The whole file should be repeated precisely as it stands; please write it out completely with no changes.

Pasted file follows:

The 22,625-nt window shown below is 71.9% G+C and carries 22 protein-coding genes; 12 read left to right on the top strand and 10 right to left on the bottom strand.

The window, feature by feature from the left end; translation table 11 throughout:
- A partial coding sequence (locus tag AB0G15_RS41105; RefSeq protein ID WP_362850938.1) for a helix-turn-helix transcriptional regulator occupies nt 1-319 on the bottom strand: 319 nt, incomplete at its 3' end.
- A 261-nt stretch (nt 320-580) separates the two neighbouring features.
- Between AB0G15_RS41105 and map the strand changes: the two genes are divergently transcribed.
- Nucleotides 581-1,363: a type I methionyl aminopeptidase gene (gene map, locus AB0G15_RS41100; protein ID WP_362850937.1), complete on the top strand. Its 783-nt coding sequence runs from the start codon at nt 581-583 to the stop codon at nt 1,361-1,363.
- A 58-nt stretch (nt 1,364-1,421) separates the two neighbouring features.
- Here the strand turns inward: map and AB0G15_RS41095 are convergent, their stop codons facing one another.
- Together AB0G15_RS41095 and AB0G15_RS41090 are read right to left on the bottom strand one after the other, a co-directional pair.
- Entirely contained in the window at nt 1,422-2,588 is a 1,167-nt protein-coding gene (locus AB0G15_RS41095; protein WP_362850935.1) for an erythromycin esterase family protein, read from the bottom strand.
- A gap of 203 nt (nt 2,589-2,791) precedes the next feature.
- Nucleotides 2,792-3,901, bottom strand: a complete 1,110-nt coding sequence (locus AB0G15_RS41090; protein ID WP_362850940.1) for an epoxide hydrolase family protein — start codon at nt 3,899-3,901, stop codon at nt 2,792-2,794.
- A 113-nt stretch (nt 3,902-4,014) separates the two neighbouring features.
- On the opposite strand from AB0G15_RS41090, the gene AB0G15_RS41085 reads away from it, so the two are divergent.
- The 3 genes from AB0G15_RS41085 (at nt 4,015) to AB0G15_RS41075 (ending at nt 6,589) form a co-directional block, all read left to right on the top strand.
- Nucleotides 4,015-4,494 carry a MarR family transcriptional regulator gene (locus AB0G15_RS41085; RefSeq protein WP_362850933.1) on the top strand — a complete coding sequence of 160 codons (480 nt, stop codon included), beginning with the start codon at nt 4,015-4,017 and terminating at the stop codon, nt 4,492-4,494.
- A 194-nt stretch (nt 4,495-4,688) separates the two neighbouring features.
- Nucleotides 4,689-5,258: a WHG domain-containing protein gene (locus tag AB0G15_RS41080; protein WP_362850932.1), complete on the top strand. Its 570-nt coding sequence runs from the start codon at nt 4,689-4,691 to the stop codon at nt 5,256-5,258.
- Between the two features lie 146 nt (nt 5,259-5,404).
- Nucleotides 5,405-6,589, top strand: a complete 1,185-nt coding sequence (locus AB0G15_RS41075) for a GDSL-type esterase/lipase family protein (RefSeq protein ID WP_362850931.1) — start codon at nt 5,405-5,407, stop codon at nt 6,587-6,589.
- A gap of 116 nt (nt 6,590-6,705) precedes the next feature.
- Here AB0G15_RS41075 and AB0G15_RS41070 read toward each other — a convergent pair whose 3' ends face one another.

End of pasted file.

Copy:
The 22,625-nt window shown below is 71.9% G+C and carries 22 protein-coding genes; 12 read left to right on the top strand and 10 right to left on the bottom strand.

The window, feature by feature from the left end; translation table 11 throughout:
- A partial coding sequence (locus tag AB0G15_RS41105; RefSeq protein ID WP_362850938.1) for a helix-turn-helix transcriptional regulator occupies nt 1-319 on the bottom strand: 319 nt, incomplete at its 3' end.
- A 261-nt stretch (nt 320-580) separates the two neighbouring features.
- Between AB0G15_RS41105 and map the strand changes: the two genes are divergently transcribed.
- Nucleotides 581-1,363: a type I methionyl aminopeptidase gene (gene map, locus AB0G15_RS41100; protein ID WP_362850937.1), complete on the top strand. Its 783-nt coding sequence runs from the start codon at nt 581-583 to the stop codon at nt 1,361-1,363.
- A 58-nt stretch (nt 1,364-1,421) separates the two neighbouring features.
- Here the strand turns inward: map and AB0G15_RS41095 are convergent, their stop codons facing one another.
- Together AB0G15_RS41095 and AB0G15_RS41090 are read right to left on the bottom strand one after the other, a co-directional pair.
- Entirely contained in the window at nt 1,422-2,588 is a 1,167-nt protein-coding gene (locus AB0G15_RS41095; protein WP_362850935.1) for an erythromycin esterase family protein, read from the bottom strand.
- A gap of 203 nt (nt 2,589-2,791) precedes the next feature.
- Nucleotides 2,792-3,901, bottom strand: a complete 1,110-nt coding sequence (locus AB0G15_RS41090; protein ID WP_362850940.1) for an epoxide hydrolase family protein — start codon at nt 3,899-3,901, stop codon at nt 2,792-2,794.
- A 113-nt stretch (nt 3,902-4,014) separates the two neighbouring features.
- On the opposite strand from AB0G15_RS41090, the gene AB0G15_RS41085 reads away from it, so the two are divergent.
- The 3 genes from AB0G15_RS41085 (at nt 4,015) to AB0G15_RS41075 (ending at nt 6,589) form a co-directional block, all read left to right on the top strand.
- Nucleotides 4,015-4,494 carry a MarR family transcriptional regulator gene (locus AB0G15_RS41085; RefSeq protein WP_362850933.1) on the top strand — a complete coding sequence of 160 codons (480 nt, stop codon included), beginning with the start codon at nt 4,015-4,017 and terminating at the stop codon, nt 4,492-4,494.
- A 194-nt stretch (nt 4,495-4,688) separates the two neighbouring features.
- Nucleotides 4,689-5,258: a WHG domain-containing protein gene (locus tag AB0G15_RS41080; protein WP_362850932.1), complete on the top strand. Its 570-nt coding sequence runs from the start codon at nt 4,689-4,691 to the stop codon at nt 5,256-5,258.
- Between the two features lie 146 nt (nt 5,259-5,404).
- Nucleotides 5,405-6,589, top strand: a complete 1,185-nt coding sequence (locus AB0G15_RS41075) for a GDSL-type esterase/lipase family protein (RefSeq protein ID WP_362850931.1) — start codon at nt 5,405-5,407, stop codon at nt 6,587-6,589.
- A gap of 116 nt (nt 6,590-6,705) precedes the next feature.
- Here AB0G15_RS41075 and AB0G15_RS41070 read toward each other — a convergent pair whose 3' ends face one another.